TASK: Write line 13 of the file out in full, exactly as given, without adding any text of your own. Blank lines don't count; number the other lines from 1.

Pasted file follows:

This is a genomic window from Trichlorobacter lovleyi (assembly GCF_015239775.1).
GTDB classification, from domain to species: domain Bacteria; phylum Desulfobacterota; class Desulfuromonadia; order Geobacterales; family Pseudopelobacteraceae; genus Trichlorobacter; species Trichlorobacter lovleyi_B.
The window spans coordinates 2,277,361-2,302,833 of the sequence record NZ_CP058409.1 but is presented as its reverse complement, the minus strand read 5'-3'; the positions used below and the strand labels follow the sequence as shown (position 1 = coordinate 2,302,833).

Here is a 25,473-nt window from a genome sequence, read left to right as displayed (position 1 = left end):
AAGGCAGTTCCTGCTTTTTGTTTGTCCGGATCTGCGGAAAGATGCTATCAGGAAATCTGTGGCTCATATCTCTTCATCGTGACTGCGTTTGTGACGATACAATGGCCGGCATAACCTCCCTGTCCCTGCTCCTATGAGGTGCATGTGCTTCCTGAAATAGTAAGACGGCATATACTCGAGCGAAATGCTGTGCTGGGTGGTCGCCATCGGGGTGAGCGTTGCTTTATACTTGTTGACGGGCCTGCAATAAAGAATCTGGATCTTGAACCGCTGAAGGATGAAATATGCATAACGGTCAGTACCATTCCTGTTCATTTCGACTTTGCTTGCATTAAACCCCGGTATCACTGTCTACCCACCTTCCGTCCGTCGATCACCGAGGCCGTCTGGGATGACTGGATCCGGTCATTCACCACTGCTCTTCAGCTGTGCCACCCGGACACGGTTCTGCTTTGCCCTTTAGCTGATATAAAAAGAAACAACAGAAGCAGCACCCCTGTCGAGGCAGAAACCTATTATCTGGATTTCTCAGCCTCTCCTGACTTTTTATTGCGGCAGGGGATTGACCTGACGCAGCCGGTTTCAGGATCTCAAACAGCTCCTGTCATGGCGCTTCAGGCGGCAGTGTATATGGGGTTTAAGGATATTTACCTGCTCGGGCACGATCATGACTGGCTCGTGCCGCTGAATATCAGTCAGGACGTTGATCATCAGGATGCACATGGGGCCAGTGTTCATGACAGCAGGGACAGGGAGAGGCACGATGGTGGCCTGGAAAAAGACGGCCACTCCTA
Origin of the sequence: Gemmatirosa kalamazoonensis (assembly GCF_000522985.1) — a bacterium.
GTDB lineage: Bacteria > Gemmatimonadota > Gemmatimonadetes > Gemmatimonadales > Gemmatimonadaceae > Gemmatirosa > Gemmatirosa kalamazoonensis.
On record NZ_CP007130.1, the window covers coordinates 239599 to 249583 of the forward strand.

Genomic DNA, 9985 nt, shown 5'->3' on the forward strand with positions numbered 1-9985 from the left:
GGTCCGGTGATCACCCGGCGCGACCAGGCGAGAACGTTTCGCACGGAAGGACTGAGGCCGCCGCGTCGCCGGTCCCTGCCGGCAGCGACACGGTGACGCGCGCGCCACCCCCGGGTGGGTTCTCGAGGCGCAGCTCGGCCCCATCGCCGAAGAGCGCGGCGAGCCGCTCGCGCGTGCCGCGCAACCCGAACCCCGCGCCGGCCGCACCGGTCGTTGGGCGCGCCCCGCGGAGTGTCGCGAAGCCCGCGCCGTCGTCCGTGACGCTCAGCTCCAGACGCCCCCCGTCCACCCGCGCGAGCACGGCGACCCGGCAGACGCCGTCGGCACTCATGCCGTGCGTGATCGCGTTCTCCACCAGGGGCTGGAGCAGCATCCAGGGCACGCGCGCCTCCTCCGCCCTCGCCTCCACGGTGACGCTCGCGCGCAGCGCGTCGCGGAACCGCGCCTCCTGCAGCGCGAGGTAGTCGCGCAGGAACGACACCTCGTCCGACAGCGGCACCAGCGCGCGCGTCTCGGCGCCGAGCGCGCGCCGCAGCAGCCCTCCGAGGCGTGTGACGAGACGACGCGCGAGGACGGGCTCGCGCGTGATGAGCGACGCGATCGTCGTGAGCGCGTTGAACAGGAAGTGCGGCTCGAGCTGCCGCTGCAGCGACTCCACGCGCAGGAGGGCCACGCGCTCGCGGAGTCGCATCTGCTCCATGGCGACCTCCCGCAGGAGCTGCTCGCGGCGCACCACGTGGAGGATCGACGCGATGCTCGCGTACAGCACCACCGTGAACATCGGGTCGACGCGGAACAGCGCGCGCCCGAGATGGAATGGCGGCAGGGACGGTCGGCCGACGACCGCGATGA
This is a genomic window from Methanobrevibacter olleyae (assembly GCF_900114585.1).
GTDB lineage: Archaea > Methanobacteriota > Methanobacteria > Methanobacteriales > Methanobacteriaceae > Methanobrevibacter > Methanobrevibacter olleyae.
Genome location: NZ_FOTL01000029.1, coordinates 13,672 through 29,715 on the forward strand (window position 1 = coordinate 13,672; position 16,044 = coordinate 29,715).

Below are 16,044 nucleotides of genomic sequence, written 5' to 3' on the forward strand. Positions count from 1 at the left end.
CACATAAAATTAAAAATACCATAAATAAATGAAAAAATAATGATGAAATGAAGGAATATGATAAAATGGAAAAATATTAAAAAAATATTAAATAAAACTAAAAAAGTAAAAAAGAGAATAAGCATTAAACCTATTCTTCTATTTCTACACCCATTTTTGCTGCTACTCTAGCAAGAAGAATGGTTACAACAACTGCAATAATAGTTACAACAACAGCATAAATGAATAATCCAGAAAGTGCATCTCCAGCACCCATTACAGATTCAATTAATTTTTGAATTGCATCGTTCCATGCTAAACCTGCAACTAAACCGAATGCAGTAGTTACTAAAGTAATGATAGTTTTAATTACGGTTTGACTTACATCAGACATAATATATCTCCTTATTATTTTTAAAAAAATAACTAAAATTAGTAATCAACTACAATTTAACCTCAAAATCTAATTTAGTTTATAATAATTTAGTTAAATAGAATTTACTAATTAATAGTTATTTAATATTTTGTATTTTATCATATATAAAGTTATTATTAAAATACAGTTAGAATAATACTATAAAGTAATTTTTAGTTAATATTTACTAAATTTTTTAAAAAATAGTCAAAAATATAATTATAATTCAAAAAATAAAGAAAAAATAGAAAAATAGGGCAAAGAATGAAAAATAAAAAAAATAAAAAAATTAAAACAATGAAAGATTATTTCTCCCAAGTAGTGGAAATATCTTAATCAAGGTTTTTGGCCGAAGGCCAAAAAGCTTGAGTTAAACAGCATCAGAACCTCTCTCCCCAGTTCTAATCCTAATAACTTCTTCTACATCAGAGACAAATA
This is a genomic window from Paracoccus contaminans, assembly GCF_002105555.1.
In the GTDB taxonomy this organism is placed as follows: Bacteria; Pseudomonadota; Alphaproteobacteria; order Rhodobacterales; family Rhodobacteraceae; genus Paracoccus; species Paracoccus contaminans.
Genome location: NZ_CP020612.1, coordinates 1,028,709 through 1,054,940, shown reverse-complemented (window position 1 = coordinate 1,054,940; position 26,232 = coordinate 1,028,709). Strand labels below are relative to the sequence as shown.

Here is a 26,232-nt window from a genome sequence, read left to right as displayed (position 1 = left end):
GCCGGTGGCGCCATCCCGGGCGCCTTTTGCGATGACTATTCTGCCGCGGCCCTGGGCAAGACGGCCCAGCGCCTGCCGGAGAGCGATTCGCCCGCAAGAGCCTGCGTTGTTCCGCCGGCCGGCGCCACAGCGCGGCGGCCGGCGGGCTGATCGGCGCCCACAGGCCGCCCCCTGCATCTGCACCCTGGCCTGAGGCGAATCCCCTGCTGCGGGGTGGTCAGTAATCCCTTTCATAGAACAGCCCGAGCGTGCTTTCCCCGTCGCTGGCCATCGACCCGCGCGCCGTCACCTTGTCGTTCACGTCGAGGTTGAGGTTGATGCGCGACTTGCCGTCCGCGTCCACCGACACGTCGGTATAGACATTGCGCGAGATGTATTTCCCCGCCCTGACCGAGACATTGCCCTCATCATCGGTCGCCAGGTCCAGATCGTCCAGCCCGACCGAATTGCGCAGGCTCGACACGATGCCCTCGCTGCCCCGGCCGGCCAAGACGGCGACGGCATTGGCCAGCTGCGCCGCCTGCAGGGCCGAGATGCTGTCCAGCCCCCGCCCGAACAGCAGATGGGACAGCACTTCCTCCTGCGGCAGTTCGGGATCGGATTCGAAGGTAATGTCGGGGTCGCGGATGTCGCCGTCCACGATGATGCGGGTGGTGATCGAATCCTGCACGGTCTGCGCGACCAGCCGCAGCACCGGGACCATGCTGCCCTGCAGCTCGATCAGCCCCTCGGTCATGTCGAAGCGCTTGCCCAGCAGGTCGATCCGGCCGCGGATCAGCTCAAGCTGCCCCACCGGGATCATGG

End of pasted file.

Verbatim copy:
Genome location: NZ_FOTL01000029.1, coordinates 13,672 through 29,715 on the forward strand (window position 1 = coordinate 13,672; position 16,044 = coordinate 29,715).